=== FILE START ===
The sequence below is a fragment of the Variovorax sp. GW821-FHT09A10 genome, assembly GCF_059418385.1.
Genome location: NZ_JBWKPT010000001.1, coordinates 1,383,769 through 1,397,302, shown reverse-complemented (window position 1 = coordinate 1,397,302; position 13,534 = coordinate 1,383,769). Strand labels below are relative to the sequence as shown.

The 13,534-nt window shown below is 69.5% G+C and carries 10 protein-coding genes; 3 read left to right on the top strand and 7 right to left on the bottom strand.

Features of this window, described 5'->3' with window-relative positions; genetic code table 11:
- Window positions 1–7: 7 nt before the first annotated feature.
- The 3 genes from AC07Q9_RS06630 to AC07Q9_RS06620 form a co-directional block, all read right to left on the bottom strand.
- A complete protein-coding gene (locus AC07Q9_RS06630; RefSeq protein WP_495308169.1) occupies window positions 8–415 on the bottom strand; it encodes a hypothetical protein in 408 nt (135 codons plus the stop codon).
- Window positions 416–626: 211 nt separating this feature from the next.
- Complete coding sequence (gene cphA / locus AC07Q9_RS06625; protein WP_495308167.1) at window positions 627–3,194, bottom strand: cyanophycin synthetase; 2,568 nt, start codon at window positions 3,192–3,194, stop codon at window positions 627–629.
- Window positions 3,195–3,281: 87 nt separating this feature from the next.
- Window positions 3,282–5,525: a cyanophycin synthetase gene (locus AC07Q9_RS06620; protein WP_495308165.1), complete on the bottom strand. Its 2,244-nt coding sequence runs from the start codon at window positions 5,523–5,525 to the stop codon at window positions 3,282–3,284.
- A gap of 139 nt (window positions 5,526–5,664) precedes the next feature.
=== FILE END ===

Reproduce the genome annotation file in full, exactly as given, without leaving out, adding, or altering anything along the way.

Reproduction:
The sequence below is a fragment of the Variovorax sp. GW821-FHT09A10 genome, assembly GCF_059418385.1.
Genome location: NZ_JBWKPT010000001.1, coordinates 1,383,769 through 1,397,302, shown reverse-complemented (window position 1 = coordinate 1,397,302; position 13,534 = coordinate 1,383,769). Strand labels below are relative to the sequence as shown.

The 13,534-nt window shown below is 69.5% G+C and carries 10 protein-coding genes; 3 read left to right on the top strand and 7 right to left on the bottom strand.

Features of this window, described 5'->3' with window-relative positions; genetic code table 11:
- Window positions 1–7: 7 nt before the first annotated feature.
- The 3 genes from AC07Q9_RS06630 to AC07Q9_RS06620 form a co-directional block, all read right to left on the bottom strand.
- A complete protein-coding gene (locus AC07Q9_RS06630; RefSeq protein WP_495308169.1) occupies window positions 8–415 on the bottom strand; it encodes a hypothetical protein in 408 nt (135 codons plus the stop codon).
- Window positions 416–626: 211 nt separating this feature from the next.
- Complete coding sequence (gene cphA / locus AC07Q9_RS06625; protein WP_495308167.1) at window positions 627–3,194, bottom strand: cyanophycin synthetase; 2,568 nt, start codon at window positions 3,192–3,194, stop codon at window positions 627–629.
- Window positions 3,195–3,281: 87 nt separating this feature from the next.
- Window positions 3,282–5,525: a cyanophycin synthetase gene (locus AC07Q9_RS06620; protein WP_495308165.1), complete on the bottom strand. Its 2,244-nt coding sequence runs from the start codon at window positions 5,523–5,525 to the stop codon at window positions 3,282–3,284.
- A gap of 139 nt (window positions 5,526–5,664) precedes the next feature.